“Time is on your side,” the Rolling Stones have long assured us, though the heavyweight roles nominated for 88th Academy Awards would sing a different tune. Time’s tendency to force or impede behavior had a significant impact on much of the year’s best acting.
Dramatically, you can’t go wrong by setting tight deadlines. In “The Big Short,” Michael Burry (Christian Bale) hurries to exploit mortgage bonds’ weaknesses before anyone else discovers them, and rushes to infer just the right moment to sell before the house of cards collapses.
In “Spotlight,” Mark Ruffalo plays reporter Mike Rezendes, who is always running against time. “There’s a sense of urgency to almost everything Mike does, as if there could never be enough time to get a source to talk, to get the documents, to write the story — it’s why he runs,” Ruffalo says. When proof is found of Catholic Church child abuse cover-up, editors demand a draft before Christmas. “Now, there is a literal ticking clock.”
|“There’s never a moment to feel that time is passing or to think about what might be next, or even what came before. There’s only the story.”|
Yet Mike, Sacha (fellow nominee Rachel McAdams) and teammates “are working on two of the biggest stories on the planet — clergy sex abuse and 9/11,” Ruffalo continues, so the journos are “locked in a perpetual present. There’s never a moment to feel that time is passing, or to think about what might be next, or even what came before. There’s only the story.”
Daisy Domergue knows how her “Hateful Eight” story will end, says Jennifer Jason Leigh. “It’s a real pressure cooker for her. Time’s running out. She only has so much time before she’ll get to Red Rock and be hanged. But she’s thinking all the time, trying to figure a way out. When she gets to Minnie’s Haberdashery and the snowstorm comes, that’s like God kissing her. The longer the blizzard, the better off she is.”
Some think they’ve got the clock under control, until circumstances dictate otherwise. Calculations made by astronaut Mark Watney (Matt Damon) of the food, water and solar power needed for rescue are all undone in the course of “The Martian,” critically testing his time-management skills.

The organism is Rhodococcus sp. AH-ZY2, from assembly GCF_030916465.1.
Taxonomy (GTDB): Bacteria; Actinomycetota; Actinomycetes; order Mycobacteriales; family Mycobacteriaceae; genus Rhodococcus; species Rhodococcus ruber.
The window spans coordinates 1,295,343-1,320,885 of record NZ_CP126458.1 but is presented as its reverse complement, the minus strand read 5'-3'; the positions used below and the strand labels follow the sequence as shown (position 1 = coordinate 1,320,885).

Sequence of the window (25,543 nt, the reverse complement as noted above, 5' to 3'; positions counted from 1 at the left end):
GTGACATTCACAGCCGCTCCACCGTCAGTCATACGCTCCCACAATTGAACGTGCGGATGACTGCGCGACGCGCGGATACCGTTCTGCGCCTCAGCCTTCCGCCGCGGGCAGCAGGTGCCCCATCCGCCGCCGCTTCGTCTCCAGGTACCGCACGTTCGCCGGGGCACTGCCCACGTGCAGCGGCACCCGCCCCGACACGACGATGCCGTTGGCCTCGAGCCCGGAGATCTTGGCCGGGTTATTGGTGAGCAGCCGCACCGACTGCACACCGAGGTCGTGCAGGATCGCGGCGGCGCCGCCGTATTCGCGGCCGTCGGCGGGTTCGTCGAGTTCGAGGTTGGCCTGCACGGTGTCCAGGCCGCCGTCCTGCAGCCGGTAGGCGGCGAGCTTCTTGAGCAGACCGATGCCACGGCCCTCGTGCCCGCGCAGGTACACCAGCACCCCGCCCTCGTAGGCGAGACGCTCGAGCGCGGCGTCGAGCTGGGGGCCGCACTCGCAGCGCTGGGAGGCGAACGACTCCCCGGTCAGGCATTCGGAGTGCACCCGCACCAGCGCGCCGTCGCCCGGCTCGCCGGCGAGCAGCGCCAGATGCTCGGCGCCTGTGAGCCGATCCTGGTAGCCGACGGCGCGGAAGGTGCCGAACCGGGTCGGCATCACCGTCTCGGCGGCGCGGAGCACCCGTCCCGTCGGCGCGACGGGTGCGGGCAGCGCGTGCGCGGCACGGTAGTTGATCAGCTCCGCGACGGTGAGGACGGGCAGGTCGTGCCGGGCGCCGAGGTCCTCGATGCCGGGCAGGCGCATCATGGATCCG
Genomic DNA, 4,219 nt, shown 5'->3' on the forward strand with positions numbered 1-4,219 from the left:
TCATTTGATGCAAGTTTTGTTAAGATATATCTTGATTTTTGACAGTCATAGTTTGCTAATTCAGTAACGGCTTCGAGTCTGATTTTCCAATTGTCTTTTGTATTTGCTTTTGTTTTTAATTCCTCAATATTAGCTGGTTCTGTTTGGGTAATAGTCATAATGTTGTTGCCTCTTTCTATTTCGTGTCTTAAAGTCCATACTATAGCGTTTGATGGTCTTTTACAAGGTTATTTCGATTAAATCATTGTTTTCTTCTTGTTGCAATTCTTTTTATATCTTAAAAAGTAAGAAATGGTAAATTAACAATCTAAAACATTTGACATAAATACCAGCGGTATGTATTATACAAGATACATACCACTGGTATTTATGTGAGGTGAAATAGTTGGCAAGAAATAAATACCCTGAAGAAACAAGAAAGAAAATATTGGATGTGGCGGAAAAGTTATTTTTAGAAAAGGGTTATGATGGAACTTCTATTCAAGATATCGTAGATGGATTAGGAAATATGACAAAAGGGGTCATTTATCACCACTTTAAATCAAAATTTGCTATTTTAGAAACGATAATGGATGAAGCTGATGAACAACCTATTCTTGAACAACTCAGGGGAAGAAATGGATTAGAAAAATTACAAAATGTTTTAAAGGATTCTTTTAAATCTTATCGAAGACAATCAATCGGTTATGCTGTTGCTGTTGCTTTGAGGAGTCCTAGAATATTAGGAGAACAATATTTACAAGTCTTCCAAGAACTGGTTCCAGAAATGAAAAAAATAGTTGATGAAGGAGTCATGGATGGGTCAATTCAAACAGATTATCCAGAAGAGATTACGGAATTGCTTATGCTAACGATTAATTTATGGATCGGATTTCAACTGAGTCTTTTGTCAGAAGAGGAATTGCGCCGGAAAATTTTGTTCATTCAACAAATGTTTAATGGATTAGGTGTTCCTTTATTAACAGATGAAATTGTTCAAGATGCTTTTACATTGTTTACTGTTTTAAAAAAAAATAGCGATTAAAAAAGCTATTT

And other performances couldn’t be more removed from clock pressure like the agonizing pace of “The Revenant” as Leonardo DiCaprio and Tom Hardy crawl across a frozen landscape. Cate Blanchett’s socialite and Rooney Mara’s career girl reinforce the lush languor of “Carol,” buckling up for what could be the least urgent road trip in movie history. (The one decision they make to accelerate — when a stranger suggests a time-saving shortcut — leads to their undoing.)
And some screenplays call for a quantum shift in someone’s relationship to time. The easy, measured rhythms of Soviet spymaster Rudolf Abel (Mark Rylance), or comfortable housewife Kate Mercer (Charlotte Rampling), give way to jagged tension as the former awaits his fate on the “Bridge of Spies,” or the latter reconsiders everything she ever knew about her husband over “45 Years.”
|In “The Martian,” Matt Damon has to fight for his own survival.|
“He went through so many different levels of managing his time,” remarks Bryan Cranston of “Trumbo.” The screenwriter literally did time, and “from all accounts it went slowly. As he said, there were moments of abject boredom. The realization that you’re physically denied your freedom to do what you see fit really comes home to roost.”
Upon release, “he felt he needed to pound out these scripts faster than ever before … and for a fraction of what he’d earned before. In order to make ends meet, he had to speed up his own internal clock.” Says Cranston with rueful understatement, “I don’t think he was ever a relaxed man.”
There’s little relaxation for the Ma character in “Room,” either, during her imprisonment or after her escape.
“It was hard to comprehend a week in Room. A month maybe, but seven years? I just couldn’t get it,” Brie Larson confesses.
Lengthy journals contrived for earlier phases of Ma’s life provided thoughts to chew on during imprisonment, as well as a later source of reflection. Larson also studied subjects’ experience with silent retreats, and “the way your brain responds to that silence. It becomes you having a conversation with yourself. How does that go? Is it aggressive and abusive, or is it kind?” These investigations, she believes, “created her internal dialogue and who she was grappling with being.”
Clashes about time can be exciting. “ ‘We’ve got to start on time’ is a strain that runs through the movie,” says Michael Fassbender of “Steve Jobs.” “It’s sort of like a runaway train, this immense commitment to his vision and the amount of passion he was instilling. … It’s the classic setup for the central character. Even when he got knocked down, he managed to drive it through.”
Kate Winslet, portraying Jobs’ main brake-setter Joanna Hoffman, believes she, “out of everyone, is the only person in the story who is acutely aware of time, and of how everyone else around Steve is trying to take that time away from him. She wants to protect him from losing those precious moments or squandering them in any way. … She always wished she had a better way of convincing Steve that he should manage time better. If only she could have gotten him to slow down. … If only.”